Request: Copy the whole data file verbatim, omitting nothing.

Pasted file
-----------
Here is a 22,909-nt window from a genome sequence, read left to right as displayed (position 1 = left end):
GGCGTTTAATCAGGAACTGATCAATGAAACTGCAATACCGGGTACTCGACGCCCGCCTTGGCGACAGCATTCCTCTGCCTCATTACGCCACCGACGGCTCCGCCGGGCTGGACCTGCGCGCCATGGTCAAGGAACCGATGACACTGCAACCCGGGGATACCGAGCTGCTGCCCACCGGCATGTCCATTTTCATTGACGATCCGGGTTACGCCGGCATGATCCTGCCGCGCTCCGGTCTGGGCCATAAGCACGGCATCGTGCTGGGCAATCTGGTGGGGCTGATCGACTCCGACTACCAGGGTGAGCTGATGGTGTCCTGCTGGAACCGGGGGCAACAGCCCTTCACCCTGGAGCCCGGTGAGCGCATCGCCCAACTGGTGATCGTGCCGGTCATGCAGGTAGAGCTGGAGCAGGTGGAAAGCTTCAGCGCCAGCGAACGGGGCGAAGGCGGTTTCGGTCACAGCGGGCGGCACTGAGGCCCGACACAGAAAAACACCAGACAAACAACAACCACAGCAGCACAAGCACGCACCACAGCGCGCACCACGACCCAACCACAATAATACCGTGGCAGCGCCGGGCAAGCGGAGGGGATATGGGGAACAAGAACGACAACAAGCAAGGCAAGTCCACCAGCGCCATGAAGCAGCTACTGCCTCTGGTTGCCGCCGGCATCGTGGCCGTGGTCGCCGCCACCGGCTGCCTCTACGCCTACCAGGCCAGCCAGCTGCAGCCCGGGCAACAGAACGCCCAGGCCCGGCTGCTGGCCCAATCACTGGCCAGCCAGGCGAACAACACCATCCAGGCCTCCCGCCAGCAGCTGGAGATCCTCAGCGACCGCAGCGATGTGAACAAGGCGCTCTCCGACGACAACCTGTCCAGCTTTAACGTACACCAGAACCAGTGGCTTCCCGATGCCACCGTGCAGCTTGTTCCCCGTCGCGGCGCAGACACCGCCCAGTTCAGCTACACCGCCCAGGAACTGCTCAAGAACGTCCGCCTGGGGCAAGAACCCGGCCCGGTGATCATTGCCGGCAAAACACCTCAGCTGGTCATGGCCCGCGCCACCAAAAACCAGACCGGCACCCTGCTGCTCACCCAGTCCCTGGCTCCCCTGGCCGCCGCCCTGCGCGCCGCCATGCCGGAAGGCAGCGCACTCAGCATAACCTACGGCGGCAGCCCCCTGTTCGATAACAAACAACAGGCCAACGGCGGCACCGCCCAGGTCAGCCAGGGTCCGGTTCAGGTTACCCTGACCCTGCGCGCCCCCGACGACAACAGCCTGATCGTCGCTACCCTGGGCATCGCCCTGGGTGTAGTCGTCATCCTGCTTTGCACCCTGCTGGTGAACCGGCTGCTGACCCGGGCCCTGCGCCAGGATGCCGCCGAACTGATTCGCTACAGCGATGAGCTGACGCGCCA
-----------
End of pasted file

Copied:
Here is a 22,909-nt window from a genome sequence, read left to right as displayed (position 1 = left end):
GGCGTTTAATCAGGAACTGATCAATGAAACTGCAATACCGGGTACTCGACGCCCGCCTTGGCGACAGCATTCCTCTGCCTCATTACGCCACCGACGGCTCCGCCGGGCTGGACCTGCGCGCCATGGTCAAGGAACCGATGACACTGCAACCCGGGGATACCGAGCTGCTGCCCACCGGCATGTCCATTTTCATTGACGATCCGGGTTACGCCGGCATGATCCTGCCGCGCTCCGGTCTGGGCCATAAGCACGGCATCGTGCTGGGCAATCTGGTGGGGCTGATCGACTCCGACTACCAGGGTGAGCTGATGGTGTCCTGCTGGAACCGGGGGCAACAGCCCTTCACCCTGGAGCCCGGTGAGCGCATCGCCCAACTGGTGATCGTGCCGGTCATGCAGGTAGAGCTGGAGCAGGTGGAAAGCTTCAGCGCCAGCGAACGGGGCGAAGGCGGTTTCGGTCACAGCGGGCGGCACTGAGGCCCGACACAGAAAAACACCAGACAAACAACAACCACAGCAGCACAAGCACGCACCACAGCGCGCACCACGACCCAACCACAATAATACCGTGGCAGCGCCGGGCAAGCGGAGGGGATATGGGGAACAAGAACGACAACAAGCAAGGCAAGTCCACCAGCGCCATGAAGCAGCTACTGCCTCTGGTTGCCGCCGGCATCGTGGCCGTGGTCGCCGCCACCGGCTGCCTCTACGCCTACCAGGCCAGCCAGCTGCAGCCCGGGCAACAGAACGCCCAGGCCCGGCTGCTGGCCCAATCACTGGCCAGCCAGGCGAACAACACCATCCAGGCCTCCCGCCAGCAGCTGGAGATCCTCAGCGACCGCAGCGATGTGAACAAGGCGCTCTCCGACGACAACCTGTCCAGCTTTAACGTACACCAGAACCAGTGGCTTCCCGATGCCACCGTGCAGCTTGTTCCCCGTCGCGGCGCAGACACCGCCCAGTTCAGCTACACCGCCCAGGAACTGCTCAAGAACGTCCGCCTGGGGCAAGAACCCGGCCCGGTGATCATTGCCGGCAAAACACCTCAGCTGGTCATGGCCCGCGCCACCAAAAACCAGACCGGCACCCTGCTGCTCACCCAGTCCCTGGCTCCCCTGGCCGCCGCCCTGCGCGCCGCCATGCCGGAAGGCAGCGCACTCAGCATAACCTACGGCGGCAGCCCCCTGTTCGATAACAAACAACAGGCCAACGGCGGCACCGCCCAGGTCAGCCAGGGTCCGGTTCAGGTTACCCTGACCCTGCGCGCCCCCGACGACAACAGCCTGATCGTCGCTACCCTGGGCATCGCCCTGGGTGTAGTCGTCATCCTGCTTTGCACCCTGCTGGTGAACCGGCTGCTGACCCGGGCCCTGCGCCAGGATGCCGCCGAACTGATTCGCTACAGCGATGAGCTGACGCGCCA